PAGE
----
reply to post by sirnex
I can't tell you why people do what they do; I can only tell you why I do what I do.
I started out years ago, living in earthquake country, to prepare for that possibility. What I had seen before was that earthquakes struck without
warning, and people suffered; much of that suffering -- the aftermath -- seemed to me to be centered around acquirable goods (water, food, first
aid, medicine, etc.) that were in short supply after the fact. I thought it a good idea to stock up on some basic goods, and to dedicate a portion
of my small apartment toward maintaining those goods.
Consider this: If you buy foods that you normally use in bulk and rotate those stocks, the WORST case is that you'll save money. Simple, right?
Later on, in the same location, I became part of a search & rescue team and I learned to consolidate the supplies that I would need into a backpack.
I've always had a higher-than-average water demand, so water was always a problem for me. Pretty soon, the trunk of my car became a mini-storage of
goods, and after that, I had a 1/4" steel box bolted to the inside of the trunk for the tools that I considered mandatory for performing SAR work.
Still later, my Bride and I moved to the Caribbean, and we expanded upon our previous prep work by preparing for tropical cyclones. In our current
situation, water is not a problem, but filtration might be. You know the most bulky think for us to stock up on? Toilet paper. Now, I can use
anything, but my darlin' likes a particular brand, so there are always at least a case, individually sealed in ziplocks. Now, ziplocks serve a dual
purpose in a SHTF situation, so that's okay. When our little island was devistated by a hurricane in 2008, we made it through the nearly four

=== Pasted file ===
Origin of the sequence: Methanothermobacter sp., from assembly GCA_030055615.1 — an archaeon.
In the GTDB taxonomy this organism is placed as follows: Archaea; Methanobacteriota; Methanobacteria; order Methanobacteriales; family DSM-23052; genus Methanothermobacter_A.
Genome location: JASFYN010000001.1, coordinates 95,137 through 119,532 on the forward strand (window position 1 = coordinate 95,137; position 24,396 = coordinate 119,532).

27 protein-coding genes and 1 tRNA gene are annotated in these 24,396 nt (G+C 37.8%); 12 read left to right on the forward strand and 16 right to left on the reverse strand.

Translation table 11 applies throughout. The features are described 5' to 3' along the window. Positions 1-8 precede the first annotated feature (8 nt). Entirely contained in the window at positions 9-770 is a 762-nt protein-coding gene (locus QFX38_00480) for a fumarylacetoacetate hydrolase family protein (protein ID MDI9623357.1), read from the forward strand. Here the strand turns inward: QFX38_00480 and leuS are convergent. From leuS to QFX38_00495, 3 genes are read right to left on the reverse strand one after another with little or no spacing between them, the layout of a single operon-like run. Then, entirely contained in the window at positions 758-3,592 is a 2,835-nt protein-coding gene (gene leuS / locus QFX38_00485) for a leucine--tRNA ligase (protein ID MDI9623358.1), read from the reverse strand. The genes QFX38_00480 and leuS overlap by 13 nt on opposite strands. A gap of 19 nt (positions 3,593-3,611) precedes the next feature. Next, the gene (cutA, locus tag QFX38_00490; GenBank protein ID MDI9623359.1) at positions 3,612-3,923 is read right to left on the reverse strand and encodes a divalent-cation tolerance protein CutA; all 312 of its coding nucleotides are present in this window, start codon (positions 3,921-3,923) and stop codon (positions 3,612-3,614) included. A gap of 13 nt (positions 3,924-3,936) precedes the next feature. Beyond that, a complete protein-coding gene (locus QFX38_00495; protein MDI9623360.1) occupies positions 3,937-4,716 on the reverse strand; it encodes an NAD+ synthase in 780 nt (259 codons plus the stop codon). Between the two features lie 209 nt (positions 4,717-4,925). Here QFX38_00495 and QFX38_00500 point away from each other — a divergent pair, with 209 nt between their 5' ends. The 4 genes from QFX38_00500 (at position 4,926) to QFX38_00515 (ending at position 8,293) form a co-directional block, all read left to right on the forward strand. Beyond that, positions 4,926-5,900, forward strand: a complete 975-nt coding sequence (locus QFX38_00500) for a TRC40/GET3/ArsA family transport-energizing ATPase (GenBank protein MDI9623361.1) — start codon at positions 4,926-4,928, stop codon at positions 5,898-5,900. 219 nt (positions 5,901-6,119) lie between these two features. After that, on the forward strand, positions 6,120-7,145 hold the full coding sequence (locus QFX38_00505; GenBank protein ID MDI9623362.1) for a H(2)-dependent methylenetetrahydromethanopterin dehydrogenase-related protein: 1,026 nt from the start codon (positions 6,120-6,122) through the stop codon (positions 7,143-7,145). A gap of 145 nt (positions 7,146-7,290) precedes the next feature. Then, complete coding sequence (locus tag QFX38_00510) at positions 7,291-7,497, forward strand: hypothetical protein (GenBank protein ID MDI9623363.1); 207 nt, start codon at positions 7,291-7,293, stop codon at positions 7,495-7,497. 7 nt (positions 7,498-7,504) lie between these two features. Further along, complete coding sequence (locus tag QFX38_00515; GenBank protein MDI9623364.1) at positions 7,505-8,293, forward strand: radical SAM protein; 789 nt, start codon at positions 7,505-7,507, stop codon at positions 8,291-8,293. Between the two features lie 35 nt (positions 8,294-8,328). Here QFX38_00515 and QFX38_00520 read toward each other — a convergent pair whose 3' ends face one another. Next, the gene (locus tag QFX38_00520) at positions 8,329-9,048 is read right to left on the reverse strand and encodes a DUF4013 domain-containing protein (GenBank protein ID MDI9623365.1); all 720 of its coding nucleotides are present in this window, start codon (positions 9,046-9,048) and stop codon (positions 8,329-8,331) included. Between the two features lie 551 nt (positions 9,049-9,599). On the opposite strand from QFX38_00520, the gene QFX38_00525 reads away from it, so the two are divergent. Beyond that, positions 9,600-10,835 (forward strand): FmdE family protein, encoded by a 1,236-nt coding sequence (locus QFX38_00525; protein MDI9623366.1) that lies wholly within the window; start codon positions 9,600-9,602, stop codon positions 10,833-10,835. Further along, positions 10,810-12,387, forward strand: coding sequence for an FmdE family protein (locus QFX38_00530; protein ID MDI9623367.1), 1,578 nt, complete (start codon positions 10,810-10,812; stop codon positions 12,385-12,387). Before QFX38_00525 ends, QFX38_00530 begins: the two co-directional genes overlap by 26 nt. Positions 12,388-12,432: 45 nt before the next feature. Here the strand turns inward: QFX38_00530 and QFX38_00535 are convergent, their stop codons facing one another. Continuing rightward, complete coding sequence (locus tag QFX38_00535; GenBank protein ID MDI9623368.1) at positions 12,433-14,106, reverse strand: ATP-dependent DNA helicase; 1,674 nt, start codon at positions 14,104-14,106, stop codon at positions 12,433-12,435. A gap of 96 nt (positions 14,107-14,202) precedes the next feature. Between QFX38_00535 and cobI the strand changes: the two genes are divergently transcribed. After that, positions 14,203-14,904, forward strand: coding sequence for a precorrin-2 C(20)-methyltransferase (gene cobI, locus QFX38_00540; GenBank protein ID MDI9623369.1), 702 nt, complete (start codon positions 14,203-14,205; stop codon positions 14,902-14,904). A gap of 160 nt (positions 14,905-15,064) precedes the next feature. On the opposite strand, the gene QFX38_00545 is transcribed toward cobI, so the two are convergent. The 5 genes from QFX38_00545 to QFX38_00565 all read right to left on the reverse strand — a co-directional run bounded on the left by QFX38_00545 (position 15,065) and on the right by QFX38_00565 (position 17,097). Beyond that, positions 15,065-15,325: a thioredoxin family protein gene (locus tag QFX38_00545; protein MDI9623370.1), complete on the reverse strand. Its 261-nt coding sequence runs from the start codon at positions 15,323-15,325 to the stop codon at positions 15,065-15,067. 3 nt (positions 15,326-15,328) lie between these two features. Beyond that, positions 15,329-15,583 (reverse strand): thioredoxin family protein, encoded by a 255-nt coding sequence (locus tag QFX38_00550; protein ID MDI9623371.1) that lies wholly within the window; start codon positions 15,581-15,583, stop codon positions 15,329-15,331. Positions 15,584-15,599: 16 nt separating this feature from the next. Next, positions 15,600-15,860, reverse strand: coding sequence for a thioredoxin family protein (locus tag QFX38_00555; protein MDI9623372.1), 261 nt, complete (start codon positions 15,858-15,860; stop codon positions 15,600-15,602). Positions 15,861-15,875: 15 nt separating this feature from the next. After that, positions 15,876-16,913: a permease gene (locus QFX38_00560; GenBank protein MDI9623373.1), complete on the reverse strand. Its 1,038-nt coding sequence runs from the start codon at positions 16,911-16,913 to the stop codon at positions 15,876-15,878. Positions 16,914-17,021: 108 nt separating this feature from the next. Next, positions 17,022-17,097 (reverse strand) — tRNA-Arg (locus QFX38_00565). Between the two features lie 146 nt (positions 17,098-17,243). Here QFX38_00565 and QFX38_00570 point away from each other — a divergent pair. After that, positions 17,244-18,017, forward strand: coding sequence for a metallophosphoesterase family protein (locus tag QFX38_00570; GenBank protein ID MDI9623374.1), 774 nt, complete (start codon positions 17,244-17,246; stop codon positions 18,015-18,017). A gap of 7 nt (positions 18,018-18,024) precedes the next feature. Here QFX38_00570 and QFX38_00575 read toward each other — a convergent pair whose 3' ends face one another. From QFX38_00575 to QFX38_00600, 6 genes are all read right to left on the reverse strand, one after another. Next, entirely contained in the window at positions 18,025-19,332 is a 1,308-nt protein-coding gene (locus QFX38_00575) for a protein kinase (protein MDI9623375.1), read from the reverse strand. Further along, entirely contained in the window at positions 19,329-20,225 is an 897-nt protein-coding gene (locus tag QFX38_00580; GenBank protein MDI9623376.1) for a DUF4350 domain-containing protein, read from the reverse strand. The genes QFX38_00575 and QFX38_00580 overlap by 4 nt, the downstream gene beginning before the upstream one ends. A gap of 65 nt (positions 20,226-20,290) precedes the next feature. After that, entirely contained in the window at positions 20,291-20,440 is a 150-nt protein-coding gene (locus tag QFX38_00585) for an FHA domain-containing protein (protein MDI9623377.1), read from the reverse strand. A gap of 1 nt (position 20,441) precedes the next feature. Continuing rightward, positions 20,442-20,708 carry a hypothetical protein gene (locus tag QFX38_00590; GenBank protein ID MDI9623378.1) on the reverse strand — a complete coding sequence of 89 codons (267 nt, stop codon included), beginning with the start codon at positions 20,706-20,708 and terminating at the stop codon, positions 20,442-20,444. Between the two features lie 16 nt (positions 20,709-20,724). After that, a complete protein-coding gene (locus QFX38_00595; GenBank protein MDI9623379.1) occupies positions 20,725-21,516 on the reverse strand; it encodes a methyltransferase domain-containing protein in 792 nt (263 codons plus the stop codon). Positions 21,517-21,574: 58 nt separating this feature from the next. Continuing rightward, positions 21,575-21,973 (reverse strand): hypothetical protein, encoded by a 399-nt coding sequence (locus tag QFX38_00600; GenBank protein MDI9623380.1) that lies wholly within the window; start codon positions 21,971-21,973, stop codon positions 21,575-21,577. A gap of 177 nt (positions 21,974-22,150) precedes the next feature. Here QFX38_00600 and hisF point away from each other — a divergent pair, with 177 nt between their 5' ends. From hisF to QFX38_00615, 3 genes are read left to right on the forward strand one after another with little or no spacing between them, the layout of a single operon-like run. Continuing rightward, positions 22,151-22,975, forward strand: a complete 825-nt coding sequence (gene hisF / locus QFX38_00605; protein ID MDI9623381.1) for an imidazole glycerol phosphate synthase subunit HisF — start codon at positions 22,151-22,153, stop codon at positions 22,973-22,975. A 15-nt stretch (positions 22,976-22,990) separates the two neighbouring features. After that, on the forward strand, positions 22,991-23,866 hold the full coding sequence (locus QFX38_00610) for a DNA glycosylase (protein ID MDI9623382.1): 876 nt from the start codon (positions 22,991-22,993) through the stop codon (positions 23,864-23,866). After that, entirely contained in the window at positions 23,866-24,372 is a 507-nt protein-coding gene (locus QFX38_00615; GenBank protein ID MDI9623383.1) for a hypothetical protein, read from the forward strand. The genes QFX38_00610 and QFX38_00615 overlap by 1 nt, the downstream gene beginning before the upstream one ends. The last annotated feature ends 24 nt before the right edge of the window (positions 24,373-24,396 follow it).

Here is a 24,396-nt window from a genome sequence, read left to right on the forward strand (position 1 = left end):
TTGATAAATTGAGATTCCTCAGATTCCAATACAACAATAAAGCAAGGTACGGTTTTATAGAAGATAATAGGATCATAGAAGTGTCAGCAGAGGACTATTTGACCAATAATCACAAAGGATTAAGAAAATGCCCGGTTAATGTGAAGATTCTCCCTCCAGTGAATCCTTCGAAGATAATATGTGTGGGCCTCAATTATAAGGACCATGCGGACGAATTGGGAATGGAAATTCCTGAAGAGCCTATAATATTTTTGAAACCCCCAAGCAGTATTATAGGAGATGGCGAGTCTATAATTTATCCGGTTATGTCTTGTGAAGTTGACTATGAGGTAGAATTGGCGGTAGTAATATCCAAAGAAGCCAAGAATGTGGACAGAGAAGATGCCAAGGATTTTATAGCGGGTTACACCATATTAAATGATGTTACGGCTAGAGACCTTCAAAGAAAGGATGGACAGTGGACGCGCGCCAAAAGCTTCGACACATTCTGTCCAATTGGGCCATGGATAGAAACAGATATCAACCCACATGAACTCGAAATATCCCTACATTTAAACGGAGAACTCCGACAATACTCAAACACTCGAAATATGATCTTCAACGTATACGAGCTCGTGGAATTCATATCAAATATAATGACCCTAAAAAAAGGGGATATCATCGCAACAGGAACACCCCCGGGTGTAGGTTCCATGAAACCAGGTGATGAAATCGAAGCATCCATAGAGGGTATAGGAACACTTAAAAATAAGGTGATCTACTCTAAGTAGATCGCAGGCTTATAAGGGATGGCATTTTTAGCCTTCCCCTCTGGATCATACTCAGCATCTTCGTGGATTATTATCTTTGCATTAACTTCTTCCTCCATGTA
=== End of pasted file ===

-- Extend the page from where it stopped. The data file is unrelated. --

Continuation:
months of no power fairly easily, and yes, we shared a lot of stuff with others.
See, the thing for us is, we don't have to anticipate a gamma ray burst, or a asteroid impact or nuclear war -- those are all things we can't do
anything about, and therefore unworthy (to us) of devoting energies toward. This is my truth: There is no place on the Earth that is without
natural disaster of some sort. Here is another of my truths: You can't share it if you don't have it.
We want to live. So far this year alone, we've saved several hundred dollars by buying foods that we use in bulk and rotating those stocks. If
TSHTF -- in whatever form -- we're always going to be better of having supplies to use, to barter with, to help others with. We have doctors and a
hospital. What if a disaster removes their ability to operate? People get sick, people get injured. That brings me to my opinion of the most
important 'goods' of all -- skills and training. I can suture a moderate wound, and I have the equipment to do so. I can make my own amalgam if
I should loose a filling and can't get to a dentist right away.
Hundreds of thousands? Not even remotely close, at least for me. We dedicate a fair amount of time to systems that work for us, that produce food
for us, and self-education that builds skills that could be a great benefit in hard times. We don't make a lot of money and we live very simply.
Other than perhaps tropical cyclones, most disasters strike with little warning. Do you want to have choices, or be forced to depend upon a
governmental agency for your survival? For me, it comes down to taking responsibility for myself.